(233b) Plasmon-Enhanced Electrochemical Reduction of Carbon Dioxide at a Copper-Silver Cathode
We electrochemically deposited copper nanostructures on a silver foil and coated them with 10 nm of silver to create a plasmonically active cathode. The catalyst was stable for multiple days of electrochemical experiments. Illumination with 365 nm light, close to the plasmon resonance of silver, selectively enhanced some CO2 reduction products while simultaneously suppressing undesired hydrogen evolution. At -1.0 VRHE, ethylene, methane, formate, and products containing three carbons were enhanced upon illumination while the selectivity of carbon monoxide decreased. We investigated the product distribution trends with temperature and found that local heating, a potential plasmonic mechanism, cannot account for the selectivity changes observed in the light. This enhancement of select CO2 reduction products is a promising demonstration of the potential for plasmon-enhanced electrochemical conversion.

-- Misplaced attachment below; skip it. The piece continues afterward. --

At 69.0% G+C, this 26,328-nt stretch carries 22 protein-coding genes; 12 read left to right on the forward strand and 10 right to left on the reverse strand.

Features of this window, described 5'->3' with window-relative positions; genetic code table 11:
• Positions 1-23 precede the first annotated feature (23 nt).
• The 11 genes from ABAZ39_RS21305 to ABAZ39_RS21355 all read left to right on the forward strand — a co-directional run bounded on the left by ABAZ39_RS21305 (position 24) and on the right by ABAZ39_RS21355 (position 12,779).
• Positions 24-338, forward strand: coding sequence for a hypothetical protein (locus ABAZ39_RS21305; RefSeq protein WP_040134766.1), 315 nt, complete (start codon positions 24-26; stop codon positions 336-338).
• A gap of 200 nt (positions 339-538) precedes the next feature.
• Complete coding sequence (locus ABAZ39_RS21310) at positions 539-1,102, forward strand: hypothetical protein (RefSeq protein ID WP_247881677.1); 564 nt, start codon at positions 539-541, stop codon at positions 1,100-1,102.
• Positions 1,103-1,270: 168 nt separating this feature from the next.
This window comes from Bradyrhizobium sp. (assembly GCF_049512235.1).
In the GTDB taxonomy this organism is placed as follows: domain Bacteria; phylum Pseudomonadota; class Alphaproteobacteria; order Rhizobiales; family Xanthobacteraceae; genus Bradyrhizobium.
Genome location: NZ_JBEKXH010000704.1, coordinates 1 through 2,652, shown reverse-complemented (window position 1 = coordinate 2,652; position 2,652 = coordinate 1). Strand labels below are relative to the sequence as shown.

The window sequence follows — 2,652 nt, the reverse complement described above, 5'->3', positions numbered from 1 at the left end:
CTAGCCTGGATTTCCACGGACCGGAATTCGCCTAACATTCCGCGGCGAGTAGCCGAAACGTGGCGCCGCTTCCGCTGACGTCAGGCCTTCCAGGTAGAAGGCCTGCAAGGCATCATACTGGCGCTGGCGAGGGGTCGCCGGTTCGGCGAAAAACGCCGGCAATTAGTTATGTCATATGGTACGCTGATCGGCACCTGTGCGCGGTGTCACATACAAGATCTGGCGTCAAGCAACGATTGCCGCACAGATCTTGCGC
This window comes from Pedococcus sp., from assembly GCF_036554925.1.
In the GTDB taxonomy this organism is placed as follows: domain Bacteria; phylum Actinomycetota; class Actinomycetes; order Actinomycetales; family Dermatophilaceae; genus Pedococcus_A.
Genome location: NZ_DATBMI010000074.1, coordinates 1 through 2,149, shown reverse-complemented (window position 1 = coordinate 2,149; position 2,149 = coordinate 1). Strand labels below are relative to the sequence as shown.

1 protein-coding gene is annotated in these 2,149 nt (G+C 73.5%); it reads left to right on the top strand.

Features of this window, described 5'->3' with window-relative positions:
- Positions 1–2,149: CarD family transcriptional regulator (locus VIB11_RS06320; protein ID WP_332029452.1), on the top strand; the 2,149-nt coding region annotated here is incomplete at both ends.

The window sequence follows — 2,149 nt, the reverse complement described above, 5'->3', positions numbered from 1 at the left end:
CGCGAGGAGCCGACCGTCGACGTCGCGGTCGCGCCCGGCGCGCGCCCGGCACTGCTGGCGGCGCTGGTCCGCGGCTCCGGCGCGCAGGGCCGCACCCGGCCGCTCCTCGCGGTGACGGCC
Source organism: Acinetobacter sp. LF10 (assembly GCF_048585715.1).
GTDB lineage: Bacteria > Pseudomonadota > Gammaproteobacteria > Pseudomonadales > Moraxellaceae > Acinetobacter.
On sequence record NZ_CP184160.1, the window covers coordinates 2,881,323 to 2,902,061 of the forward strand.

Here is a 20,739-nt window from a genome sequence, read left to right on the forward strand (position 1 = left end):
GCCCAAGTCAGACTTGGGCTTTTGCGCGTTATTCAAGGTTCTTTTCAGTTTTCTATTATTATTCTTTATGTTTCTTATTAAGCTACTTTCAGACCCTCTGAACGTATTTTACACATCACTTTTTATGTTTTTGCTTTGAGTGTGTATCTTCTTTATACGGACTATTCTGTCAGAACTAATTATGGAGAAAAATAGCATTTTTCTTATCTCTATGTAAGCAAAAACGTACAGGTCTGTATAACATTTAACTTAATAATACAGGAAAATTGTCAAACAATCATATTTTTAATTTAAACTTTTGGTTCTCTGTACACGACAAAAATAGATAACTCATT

This work was largely supported by the National Science Foundation, Grant No. CBET-1653430. Work was primarily performed at the Joint Center for Artificial Photosynthesis, a DOE Energy Innovation Hub, supported through the Office of Science of the U.S. Department of Energy, Award No. DE-SC0004993. Work at the Molecular Foundry was supported by the Office of Science, Office of Basic Energy Sciences of the U.S. Department of Energy, Contract No. DE-AC02-05CH11231.